We have always said that Greece is in a difficult position, it is one of the countries with the least productivity increases and problematic demographics. Therefore, potential long-term growth is low, below 1%.
This comment was made by Paul Thomsen who informed reporters at a press conference on the IMF's European sector. The issues are well known, there is a need for structural reforms, the opening of the economy and closed professions.
The reform agenda has been partially achieved in the programs that preceded it. "We have also said that although the country has made a remarkable tax adjustment, this has been unfavorable to growth."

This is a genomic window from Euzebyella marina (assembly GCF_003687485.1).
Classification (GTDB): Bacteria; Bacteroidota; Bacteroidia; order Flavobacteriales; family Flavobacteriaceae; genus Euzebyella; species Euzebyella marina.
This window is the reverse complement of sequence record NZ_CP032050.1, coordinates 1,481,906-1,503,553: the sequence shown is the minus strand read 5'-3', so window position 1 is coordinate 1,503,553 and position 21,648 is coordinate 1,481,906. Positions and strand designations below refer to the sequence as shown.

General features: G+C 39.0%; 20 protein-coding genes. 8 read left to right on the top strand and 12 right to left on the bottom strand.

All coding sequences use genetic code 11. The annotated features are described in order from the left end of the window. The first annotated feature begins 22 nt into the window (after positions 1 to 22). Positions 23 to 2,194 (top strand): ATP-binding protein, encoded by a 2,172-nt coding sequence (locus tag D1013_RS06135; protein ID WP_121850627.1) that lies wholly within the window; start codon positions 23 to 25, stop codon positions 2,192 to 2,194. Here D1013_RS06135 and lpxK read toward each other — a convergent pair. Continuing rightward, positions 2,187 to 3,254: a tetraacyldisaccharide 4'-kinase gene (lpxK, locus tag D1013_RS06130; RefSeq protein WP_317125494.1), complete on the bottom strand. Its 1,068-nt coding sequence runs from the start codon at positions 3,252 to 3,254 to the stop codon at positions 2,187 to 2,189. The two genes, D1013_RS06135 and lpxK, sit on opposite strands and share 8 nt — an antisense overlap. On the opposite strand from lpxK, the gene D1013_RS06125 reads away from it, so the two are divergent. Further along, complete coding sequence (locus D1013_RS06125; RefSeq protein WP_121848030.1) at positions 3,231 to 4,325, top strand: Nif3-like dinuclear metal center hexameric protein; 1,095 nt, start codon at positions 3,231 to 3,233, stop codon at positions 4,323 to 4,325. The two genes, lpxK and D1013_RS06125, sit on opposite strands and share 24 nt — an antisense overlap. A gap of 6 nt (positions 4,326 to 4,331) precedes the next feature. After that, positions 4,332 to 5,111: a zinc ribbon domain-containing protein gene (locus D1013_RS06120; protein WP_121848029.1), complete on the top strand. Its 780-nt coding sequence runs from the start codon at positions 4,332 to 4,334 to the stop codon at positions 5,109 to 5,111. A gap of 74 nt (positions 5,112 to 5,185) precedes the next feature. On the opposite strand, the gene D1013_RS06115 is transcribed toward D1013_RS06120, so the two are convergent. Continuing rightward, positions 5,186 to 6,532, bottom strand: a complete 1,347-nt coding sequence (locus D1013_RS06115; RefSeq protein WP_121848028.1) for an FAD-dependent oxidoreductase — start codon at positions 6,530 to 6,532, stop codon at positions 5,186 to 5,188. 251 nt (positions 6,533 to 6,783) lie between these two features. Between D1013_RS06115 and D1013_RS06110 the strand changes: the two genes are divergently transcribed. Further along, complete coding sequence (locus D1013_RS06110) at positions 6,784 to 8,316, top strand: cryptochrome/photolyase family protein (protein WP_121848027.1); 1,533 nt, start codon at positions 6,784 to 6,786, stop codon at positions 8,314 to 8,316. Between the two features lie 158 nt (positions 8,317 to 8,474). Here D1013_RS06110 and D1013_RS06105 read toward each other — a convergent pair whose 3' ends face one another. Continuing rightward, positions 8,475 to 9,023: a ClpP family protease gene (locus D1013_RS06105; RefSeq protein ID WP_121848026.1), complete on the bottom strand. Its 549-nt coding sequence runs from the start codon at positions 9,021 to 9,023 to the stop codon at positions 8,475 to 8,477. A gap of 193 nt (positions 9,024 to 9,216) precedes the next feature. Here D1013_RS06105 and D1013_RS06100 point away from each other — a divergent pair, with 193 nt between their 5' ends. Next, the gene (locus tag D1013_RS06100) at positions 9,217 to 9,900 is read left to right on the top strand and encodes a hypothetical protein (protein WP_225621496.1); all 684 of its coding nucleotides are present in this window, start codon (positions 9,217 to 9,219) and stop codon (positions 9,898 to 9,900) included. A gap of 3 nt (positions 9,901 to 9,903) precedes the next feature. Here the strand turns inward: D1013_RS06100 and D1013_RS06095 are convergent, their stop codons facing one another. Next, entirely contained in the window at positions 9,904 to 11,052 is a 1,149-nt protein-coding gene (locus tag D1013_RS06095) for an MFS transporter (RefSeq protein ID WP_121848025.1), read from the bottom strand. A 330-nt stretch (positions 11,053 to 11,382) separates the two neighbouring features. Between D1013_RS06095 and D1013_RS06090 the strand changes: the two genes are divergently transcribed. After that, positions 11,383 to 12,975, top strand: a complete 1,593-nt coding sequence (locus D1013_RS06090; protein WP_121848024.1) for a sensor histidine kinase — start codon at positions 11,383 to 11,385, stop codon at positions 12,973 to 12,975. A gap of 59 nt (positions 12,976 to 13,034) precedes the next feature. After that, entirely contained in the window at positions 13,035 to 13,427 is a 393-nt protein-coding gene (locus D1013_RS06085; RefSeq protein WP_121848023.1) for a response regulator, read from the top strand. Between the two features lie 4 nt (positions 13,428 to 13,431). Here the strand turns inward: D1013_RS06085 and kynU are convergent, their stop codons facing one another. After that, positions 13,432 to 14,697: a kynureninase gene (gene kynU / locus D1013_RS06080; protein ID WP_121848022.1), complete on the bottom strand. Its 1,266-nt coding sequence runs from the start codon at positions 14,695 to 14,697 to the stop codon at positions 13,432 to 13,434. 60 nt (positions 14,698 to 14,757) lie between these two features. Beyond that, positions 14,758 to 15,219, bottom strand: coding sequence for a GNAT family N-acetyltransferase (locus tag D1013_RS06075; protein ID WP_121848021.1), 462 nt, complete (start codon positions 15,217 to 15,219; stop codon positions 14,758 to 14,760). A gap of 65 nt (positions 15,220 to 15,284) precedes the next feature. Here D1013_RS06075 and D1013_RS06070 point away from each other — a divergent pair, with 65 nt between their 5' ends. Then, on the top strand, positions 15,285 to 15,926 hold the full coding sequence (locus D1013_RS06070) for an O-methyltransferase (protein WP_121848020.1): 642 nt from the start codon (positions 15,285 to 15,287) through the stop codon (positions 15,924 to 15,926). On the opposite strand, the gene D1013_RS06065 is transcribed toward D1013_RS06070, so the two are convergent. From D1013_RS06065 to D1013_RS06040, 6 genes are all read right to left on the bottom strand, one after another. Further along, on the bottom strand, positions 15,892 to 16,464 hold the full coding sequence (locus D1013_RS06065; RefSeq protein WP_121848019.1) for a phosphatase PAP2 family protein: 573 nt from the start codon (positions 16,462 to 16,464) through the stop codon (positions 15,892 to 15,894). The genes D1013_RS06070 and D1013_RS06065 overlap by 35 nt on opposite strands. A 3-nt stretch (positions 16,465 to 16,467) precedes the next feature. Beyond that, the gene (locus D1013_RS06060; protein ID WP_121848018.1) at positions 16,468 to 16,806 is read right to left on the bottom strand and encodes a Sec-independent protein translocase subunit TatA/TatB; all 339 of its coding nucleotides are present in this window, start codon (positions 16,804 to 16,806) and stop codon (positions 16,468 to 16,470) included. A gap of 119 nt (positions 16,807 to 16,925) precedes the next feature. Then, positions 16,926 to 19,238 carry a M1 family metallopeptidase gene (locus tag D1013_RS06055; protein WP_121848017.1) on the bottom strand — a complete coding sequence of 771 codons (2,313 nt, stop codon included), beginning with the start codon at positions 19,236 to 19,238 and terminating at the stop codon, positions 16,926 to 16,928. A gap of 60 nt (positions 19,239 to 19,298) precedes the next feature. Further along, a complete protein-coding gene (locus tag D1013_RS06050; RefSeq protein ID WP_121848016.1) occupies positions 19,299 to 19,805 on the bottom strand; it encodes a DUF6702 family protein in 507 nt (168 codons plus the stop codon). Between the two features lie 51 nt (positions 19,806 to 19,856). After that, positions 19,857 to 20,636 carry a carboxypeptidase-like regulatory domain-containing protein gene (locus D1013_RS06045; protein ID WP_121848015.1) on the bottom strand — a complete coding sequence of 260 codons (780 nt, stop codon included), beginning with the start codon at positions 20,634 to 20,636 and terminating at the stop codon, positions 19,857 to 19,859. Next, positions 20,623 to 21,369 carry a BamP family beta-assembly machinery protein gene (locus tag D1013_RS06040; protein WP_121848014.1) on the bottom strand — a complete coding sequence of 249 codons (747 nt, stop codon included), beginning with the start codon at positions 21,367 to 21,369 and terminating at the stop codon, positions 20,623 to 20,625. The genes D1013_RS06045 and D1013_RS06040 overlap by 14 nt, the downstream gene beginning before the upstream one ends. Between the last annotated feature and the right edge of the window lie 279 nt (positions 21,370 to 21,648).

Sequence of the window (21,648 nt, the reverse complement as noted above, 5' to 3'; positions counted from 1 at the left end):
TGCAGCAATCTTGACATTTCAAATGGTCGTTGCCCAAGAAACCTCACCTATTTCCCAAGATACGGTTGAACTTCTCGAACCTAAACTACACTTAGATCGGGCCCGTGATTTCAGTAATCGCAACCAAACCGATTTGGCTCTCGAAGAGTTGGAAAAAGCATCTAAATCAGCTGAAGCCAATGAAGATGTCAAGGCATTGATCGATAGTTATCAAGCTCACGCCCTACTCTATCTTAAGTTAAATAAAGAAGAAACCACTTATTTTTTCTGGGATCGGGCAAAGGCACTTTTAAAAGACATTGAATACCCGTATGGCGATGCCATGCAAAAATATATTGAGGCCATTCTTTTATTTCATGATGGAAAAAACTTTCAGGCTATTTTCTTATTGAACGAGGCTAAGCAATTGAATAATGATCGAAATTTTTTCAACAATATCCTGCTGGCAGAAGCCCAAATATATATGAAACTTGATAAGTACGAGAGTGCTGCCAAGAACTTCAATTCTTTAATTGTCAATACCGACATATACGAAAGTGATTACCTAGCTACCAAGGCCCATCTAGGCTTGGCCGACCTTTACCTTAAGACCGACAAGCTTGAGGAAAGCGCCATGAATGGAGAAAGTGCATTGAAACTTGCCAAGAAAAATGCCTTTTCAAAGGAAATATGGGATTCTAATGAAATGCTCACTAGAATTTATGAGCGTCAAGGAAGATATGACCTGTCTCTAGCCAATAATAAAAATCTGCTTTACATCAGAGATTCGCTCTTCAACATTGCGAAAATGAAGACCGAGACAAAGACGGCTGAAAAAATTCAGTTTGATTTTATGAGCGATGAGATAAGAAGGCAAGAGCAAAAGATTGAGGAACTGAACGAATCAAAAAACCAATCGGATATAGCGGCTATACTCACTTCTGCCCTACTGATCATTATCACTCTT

Returning to the fund's fixed positions stated that in order to achieve a better "tax mix" it is crucial to reform pensions that are too large and widen the tax base (60% of citizens are tax-free, he said). "These challenges need to be addressed and that is why it was a mistake that the cuts in pensions and tax-free were not made. I hope this is corrected."
He noted that the plans for the new government in some areas, such as privatization, are positive. Greece can achieve high long-term growth levels but must implement the bold reforms described above.
As for Hercules, he said the fund agrees with the idea of having a red loan plan "but we don't know. Details".